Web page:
The Truth About Heroin Withdrawal & Death
Heroin withdrawal and withdrawal from opioids, in general, is not considered to be a deadly process. This is because heroin withdrawal-related deaths are not common and they are completely avoidable. The trick is understanding why heroin withdrawal can be deadly, what the factors are to consider, and how exactly is it avoided?
What Happens During Heroin Withdrawal
About 6 or so hours after a heroin user takes their last dose, they will likely start to experience some adverse effects from the substance leaving their body. The symptoms are mostly described as similar to a severe case of the common flu (influenza). It is a lot of shaking, sweating, and generally feeling ill. The symptoms may worsen over the next couple of days before they begin to taper off and subside. This all doesn’t sound so bad, but if as many as 61,000 people die from influenza each year, then maybe these seemingly trivial conditions should not be taken lightly.
Consider the following withdrawal symptoms:
- Runny nose
- Excess sweating
- Watery eyes
- Muscle aches
- Nausea and vomiting
- Abdominal cramps
What do these symptoms all have in common? In case it is not obvious, the common thread is fluid loss. Each symptom is either a way in which bodily fluids are lost/excreted or a direct result of excessive fluid loss. That’s right, the issue of greatest concern when talking about heroin withdrawal and death is dehydration. Our bodies are made up of about 60% water, and we need to be sure our bodies have enough H2O for them to function properly. When symptoms such as sweating, vomiting, and diarrhea persist for many hours or even days, they can result in severe dehydration, hypernatraemia (a high concentration of sodium in the blood), and possibly heart failure.
Preventing Heroin Withdrawal Deaths
If dehydration is the life-threatening aspect of heroin withdrawal, then the answer appears to be simple: drink more water during. Unfortunately, life is rarely as simple as it seems. First off, the reality is that in a first-world country like the U.S., we don’t typically think about dehydration as being deadly, but it is a serious condition that causes countless deaths worldwide and cannot be overlooked. Second, during detox, it can be hard to do basic things like thinking straight or fetching a glass of water. In the moment, it feels easier to just lay there and hope that the worst will soon pass. Lastly, many times users do no undergo withdrawal voluntarily. Heroin users who are arrested for possession may be forced into withdrawal while being held in a jail cell. Jails often don’t have the resources to manage withdrawal and are one of the most common places where heroin withdrawal-related deaths occur.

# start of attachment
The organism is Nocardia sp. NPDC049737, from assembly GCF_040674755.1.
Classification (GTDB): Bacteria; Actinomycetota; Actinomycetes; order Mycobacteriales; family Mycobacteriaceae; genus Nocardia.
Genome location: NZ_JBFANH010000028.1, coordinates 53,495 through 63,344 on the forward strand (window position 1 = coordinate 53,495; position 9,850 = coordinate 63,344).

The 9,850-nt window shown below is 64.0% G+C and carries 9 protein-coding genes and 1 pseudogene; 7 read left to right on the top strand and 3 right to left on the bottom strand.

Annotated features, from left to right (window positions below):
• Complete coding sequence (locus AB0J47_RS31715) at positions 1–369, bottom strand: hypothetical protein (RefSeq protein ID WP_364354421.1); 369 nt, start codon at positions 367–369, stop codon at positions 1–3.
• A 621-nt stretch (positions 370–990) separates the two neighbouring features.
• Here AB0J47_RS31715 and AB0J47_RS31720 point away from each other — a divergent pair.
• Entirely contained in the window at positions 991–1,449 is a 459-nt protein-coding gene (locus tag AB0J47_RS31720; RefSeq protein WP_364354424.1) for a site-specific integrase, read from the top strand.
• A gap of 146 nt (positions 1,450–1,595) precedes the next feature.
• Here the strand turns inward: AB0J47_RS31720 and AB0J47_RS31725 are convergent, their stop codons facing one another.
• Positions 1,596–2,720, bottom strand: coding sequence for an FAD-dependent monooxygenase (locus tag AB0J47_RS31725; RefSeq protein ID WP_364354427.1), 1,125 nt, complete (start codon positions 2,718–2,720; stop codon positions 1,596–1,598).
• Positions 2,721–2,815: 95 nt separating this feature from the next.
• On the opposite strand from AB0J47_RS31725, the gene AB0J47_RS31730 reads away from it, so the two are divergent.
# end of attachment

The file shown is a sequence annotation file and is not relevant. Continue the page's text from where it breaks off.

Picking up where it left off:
Detoxing from heroin in a detox and addiction treatment facility is the safest way to address potentially life-threatening withdrawal issues. In a medical detox facility, patients have access to 24/7 care & monitoring as well as access to immediate interventions. Patients can receive an IV drip with life-saving fluids, vitamins, and even medications for additional unpleasant symptoms.
Yes, withdrawal can be deadly, but it doesn’t have to be. Have a plan in place and utilize the resources available in your community. Heroin withdrawal deaths are almost always avoidable if the symptoms are addressed in a timely and appropriate manner. Don’t risk your life or the life of a loved one, get help today!